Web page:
Some Utahns kick off their Fourth of July with fireworks, barbecue and afternoon games late in the day, but this year some started the festivities early in the morning at Sundance for the Weekly Race Series mountain bike races.
Each Wednesday evening through the summer an average of 80 to 100 racers show up for cross country races in the mountains. Tyson Apostol, Race Director, is a BYU alum and also participates in the weekly races. He explained why they held the Fourth of July event in the morning instead of the evening.
“This will give racers the chance to get their ride in early so later that day they can eat all that sweet barbecued meat guilt free,” Apostol said.
Most students can get involved with the series just with the bicycle they ride around campus. A mountain bike, a helmet and a quick drive is all that’s required to participate.
“The races are good for beginners and first timers because the environment is a bit more relaxed than a bigger weekend race,” Apostol said. “The races are easy to get to, close by, cheap entry and aren’t as time consuming as a larger race.”
According to the series website, the events cater to different skill levels with six race classes. Expert riders compete for about an hour on a 12-15 mile course of grueling uphill, downhill and winding flat track. Beginner riders usually do about 3-5 miles on a more forgiving course. The series also offers mid-range classes for intermediate-skilled riders.
The series also holds separate races for kids under eight. These races are on a flatter course and mountain bikes aren’t required. The races are great for parents looking to get their kids involved in mountain bike racing.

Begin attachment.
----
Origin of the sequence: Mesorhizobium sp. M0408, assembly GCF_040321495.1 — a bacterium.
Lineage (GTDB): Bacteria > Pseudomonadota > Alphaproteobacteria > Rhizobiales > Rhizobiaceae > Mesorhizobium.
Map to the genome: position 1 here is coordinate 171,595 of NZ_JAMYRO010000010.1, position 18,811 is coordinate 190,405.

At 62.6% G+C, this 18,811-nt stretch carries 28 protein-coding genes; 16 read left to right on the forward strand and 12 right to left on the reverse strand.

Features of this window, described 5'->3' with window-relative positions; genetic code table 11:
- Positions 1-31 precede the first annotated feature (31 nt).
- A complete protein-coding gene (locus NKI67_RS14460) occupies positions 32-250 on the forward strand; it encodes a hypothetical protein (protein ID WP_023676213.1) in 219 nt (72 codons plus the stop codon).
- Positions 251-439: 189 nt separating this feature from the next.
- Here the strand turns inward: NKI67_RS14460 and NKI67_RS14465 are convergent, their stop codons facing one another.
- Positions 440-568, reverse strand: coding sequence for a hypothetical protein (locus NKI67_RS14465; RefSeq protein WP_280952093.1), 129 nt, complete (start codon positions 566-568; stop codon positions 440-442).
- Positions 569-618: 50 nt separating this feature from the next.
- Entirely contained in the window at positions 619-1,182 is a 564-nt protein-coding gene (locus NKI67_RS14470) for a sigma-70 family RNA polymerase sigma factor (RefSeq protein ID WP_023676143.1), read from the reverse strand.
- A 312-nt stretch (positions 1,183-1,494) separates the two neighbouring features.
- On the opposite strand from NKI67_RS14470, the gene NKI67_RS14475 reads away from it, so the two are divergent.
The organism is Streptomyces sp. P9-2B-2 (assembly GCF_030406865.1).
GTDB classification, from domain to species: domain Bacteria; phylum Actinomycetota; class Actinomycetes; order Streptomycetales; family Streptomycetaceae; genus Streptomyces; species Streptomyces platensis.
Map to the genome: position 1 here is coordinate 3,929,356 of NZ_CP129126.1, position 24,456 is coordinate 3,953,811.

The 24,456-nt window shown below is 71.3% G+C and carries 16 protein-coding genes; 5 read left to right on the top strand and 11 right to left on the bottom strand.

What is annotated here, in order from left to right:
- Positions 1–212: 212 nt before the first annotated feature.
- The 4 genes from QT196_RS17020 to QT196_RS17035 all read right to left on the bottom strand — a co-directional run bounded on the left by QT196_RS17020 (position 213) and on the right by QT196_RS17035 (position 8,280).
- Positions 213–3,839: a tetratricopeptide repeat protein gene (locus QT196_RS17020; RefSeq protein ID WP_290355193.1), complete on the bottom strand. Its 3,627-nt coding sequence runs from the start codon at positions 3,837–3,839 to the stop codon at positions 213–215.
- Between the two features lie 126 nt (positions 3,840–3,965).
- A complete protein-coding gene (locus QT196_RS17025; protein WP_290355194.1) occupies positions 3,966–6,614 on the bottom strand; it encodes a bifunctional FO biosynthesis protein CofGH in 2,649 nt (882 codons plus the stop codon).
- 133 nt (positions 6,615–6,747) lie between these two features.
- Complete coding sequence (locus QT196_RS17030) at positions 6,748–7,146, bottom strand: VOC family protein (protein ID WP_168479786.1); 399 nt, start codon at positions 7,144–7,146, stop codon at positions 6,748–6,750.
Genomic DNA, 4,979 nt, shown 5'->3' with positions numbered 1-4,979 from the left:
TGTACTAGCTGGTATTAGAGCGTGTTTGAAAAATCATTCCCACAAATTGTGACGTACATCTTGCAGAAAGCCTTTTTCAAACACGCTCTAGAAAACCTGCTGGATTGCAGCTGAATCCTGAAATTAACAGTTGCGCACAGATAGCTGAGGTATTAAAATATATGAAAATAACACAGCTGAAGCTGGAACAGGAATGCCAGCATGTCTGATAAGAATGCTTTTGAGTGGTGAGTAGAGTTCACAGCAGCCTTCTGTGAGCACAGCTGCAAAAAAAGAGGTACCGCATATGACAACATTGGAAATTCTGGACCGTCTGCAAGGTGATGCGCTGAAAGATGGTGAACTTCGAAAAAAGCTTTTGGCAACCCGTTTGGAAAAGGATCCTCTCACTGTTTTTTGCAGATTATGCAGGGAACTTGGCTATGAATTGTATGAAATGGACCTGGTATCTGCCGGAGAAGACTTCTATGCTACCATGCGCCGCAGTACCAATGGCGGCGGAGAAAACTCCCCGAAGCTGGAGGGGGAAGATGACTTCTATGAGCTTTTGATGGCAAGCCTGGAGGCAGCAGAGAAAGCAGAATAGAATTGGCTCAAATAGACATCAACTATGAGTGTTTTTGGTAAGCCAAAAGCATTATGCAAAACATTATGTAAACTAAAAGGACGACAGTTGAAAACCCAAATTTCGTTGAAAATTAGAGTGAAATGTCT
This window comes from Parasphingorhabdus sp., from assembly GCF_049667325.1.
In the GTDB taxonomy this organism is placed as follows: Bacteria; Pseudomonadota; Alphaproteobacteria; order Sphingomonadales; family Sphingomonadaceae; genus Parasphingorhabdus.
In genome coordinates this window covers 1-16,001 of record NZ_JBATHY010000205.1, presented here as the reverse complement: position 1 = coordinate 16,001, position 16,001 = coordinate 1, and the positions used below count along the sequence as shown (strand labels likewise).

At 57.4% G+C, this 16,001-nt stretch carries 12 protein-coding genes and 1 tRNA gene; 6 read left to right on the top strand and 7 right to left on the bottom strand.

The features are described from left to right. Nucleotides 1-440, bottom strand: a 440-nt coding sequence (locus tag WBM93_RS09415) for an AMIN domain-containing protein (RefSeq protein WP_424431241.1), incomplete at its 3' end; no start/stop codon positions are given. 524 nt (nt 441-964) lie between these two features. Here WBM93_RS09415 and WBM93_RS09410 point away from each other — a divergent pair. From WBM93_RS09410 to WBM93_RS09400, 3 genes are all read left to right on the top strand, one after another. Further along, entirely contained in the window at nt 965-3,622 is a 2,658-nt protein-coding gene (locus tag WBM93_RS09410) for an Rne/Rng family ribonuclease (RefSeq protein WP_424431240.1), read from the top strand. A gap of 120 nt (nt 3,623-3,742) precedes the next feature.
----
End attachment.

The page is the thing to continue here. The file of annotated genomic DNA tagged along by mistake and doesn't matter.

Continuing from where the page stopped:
“It’s free and hardly any of the kids are crying at the end of it,” Apostol said.
Racers are eligible to receive awards at each event and also at the end of the series. However, racers do not win awards at each event. Participants are entered into the raffle with their race number and are eligible to win an award each week regardless of their finishing position. Racers that compete at multiple events and are high in the standings at the end of the season are eligible to win series-end awards.
Interested competitors can follow some simple suggestions to make their racing experience more enjoyable.
“To race you absolutely need a bike and a helmet. That’s about it,” Apostol said. “Show up a little early to register and familiarize yourself with the course.”
Racers can expect to pay $10 for a season number and $12 at each event. The next race will Wednesday, July 11 at the Heber Valley Trail System at 6:30 p.m. More information about the series can be found on the series website and Facebook page. The series does not hold a race for kids every week so parents should check the schedule and Facebook page for updates.